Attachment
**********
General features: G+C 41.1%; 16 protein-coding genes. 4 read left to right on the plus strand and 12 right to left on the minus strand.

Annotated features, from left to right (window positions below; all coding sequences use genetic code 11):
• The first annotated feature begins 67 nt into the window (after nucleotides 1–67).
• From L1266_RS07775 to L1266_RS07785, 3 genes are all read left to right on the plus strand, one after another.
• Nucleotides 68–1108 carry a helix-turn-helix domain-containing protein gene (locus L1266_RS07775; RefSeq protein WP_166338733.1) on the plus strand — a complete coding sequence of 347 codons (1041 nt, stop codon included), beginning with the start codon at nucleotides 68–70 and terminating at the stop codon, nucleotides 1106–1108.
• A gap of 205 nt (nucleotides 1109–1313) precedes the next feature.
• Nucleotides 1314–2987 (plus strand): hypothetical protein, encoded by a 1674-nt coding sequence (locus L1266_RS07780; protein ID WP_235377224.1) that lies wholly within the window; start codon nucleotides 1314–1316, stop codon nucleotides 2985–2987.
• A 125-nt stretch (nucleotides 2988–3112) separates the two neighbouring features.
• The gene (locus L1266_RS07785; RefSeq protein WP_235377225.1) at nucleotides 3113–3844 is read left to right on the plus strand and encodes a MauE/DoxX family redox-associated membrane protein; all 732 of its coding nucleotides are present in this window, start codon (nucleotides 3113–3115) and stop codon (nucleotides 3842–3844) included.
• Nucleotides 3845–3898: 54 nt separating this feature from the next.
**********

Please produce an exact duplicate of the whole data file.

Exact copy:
General features: G+C 41.1%; 16 protein-coding genes. 4 read left to right on the plus strand and 12 right to left on the minus strand.

Annotated features, from left to right (window positions below; all coding sequences use genetic code 11):
• The first annotated feature begins 67 nt into the window (after nucleotides 1–67).
• From L1266_RS07775 to L1266_RS07785, 3 genes are all read left to right on the plus strand, one after another.
• Nucleotides 68–1108 carry a helix-turn-helix domain-containing protein gene (locus L1266_RS07775; RefSeq protein WP_166338733.1) on the plus strand — a complete coding sequence of 347 codons (1041 nt, stop codon included), beginning with the start codon at nucleotides 68–70 and terminating at the stop codon, nucleotides 1106–1108.
• A gap of 205 nt (nucleotides 1109–1313) precedes the next feature.
• Nucleotides 1314–2987 (plus strand): hypothetical protein, encoded by a 1674-nt coding sequence (locus L1266_RS07780; protein ID WP_235377224.1) that lies wholly within the window; start codon nucleotides 1314–1316, stop codon nucleotides 2985–2987.
• A 125-nt stretch (nucleotides 2988–3112) separates the two neighbouring features.
• The gene (locus L1266_RS07785; RefSeq protein WP_235377225.1) at nucleotides 3113–3844 is read left to right on the plus strand and encodes a MauE/DoxX family redox-associated membrane protein; all 732 of its coding nucleotides are present in this window, start codon (nucleotides 3113–3115) and stop codon (nucleotides 3842–3844) included.
• Nucleotides 3845–3898: 54 nt separating this feature from the next.